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Discipline Kids Using This Method — Natural Consequence: What It Is And When To Implement It

As a mom, I wanted to be my son’s guide 24/7; however, I know how important it is to let him realize things on his own; to let him make mistakes and figure out the consequences on its own. I thought I was being tough on him but when I found out about natural consequences, I figured out that somehow, I was doing the right thing.

However, I won’t deny the fact letting the toddler do whatever he wants and figuring out the consequence on its own is terrifying. But compared to old-school punishments, such as hitting with a belt, this one’s a better option.

Of course, this depends on your style of parenting. Some moms and dads have their own way of teaching a child a lesson and as long as it’s not going to be traumatic or adding emotional scars, I believe that’s perfectly fine.

Also, since my son’s barely 5 years old, it requires me to explain the consequences of his actions first and the next time he’s planning to do it again, I will explain a little more. The next, next time, I usually let him understand it on his own. 

Don’t worry, it’s not as hard as you think. It can be as simple as not turning off the tablet if it’s bedtime. The consequence? Me, sleeping first, and not reading him a bedtime story at all.

Why Implementing “Natural Consequences” Is Worth A Try?

If there’s one reason why natural consequences are worth a try is because it helps the child realize and understand things. It often helps a kid bounce back from failure and/or learn how to overcome upcoming struggles.

Also, it lets the little one understand why a parent wanted them to do something. For instance, if it’s winter or rainy, a mom would want a girl to bring a jacket. For overprotective parents, the child’s conclusion for wearing one is because “her parents wanted her to.”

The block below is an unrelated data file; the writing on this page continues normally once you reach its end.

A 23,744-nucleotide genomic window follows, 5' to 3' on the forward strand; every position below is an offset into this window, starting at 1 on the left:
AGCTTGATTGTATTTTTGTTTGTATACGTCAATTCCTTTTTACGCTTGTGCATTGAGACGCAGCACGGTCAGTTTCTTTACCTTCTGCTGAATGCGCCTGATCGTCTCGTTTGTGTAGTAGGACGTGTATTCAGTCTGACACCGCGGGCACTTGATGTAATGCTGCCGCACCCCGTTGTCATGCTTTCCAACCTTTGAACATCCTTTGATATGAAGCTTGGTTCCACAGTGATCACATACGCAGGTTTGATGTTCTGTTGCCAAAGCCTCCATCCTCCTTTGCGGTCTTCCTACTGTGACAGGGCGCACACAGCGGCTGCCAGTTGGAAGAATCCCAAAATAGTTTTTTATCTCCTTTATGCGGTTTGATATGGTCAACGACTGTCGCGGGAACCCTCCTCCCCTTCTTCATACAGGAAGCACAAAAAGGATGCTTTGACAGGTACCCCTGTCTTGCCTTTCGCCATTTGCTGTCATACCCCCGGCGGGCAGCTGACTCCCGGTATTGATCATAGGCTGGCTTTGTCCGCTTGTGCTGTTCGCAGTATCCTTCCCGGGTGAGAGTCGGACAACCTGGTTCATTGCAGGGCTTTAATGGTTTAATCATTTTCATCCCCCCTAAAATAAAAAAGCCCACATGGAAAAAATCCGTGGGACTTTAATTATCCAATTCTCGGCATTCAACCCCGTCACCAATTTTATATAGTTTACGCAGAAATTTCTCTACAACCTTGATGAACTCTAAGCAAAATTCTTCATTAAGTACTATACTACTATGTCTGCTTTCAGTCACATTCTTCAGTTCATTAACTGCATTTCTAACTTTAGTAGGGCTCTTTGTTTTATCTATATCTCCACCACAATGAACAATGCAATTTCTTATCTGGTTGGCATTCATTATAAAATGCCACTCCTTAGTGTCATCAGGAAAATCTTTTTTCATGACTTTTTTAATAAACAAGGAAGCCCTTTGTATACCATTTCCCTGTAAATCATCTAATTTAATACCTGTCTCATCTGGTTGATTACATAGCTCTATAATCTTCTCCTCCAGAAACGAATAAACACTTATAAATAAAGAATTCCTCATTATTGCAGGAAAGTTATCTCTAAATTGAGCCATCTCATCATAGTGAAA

But if the child learned about the consequence, she’ll realize why she has to bring a sweater and it’s because it’s cold outside. That being said, they know the outcome of their actions because they’ve personally experienced the results of their behavior.

Natural consequences also strengthen critical thinking. For instance, the girl hesitated to wear a jacket yesterday and she was cold the whole day, she’d think about bringing a coat and/or anything that would keep her warm today before she goes out again.

Being able to experience things on their own helps them to think in advance in able to avoid discomfort or other unfortunate things to happen again.

As a parent, this would also make you feel better, knowing that you’re not the “bad guy” anymore. You don’t have to argue with the little one on why they should stop doing this and do that instead. There’s no need to insist on why they’re going to make a bad decision because eventually, they’ll figure it out on their own.

Of course, if it’s as extreme as stealing or even eating tons of candies, it’s a different approach. Rather than letting the kid actually get things without permission, you can explain it to them. For example, if he takes something he doesn’t own without consent, no one would trust him. 

Or if she eats a lot of sweets, her teeth will suffer. For me, letting my kid know that we’ll go to the dentist unless he limits his chocolate consumption and brush his teeth is enough. Kidding! But seriously, letting the kid realize the consequences, either by doing or explaining it saves time and patience.

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When To Implement Natural Consequence

As always, too much of everything is bad. Therefore, if you’re planning to use natural consequences as a way to discipline your kid, you should do so in moderation. Be sure to consider a few things first, such as how it will influence your child’s behavior and development.

For example, if your child’s as young as mine, let’s say 2 to 4 years old, it might not be easy for them to fully understand what happened after an action. They are still too young so your guidance is extremely crucial. 

Most of the time, this way of discipline applies to kids with ages 6 years old and above, especially teens. They can make decisions on their own and probably, they can link their actions to future results. 

For instance, if your pre-teen doesn’t want to sleep early, the natural consequences may be: not being able to get up on time for school or feeling tired and/or sleep the whole day.

Again, be sure to use this method in moderation and don’t compromise safety. For instance, when a kid is attracted to fire, it’s NOT right to let them touch it so that they know how it feels. Rather than letting them suffer the effect, explain to them properly why that action is harmful or unacceptable. 

Do you agree with this method? How do you discipline your kids? What are the best techniques you use to teach your children?

Feel free to share your thoughts in our community or the comment box below.

Happy parenting!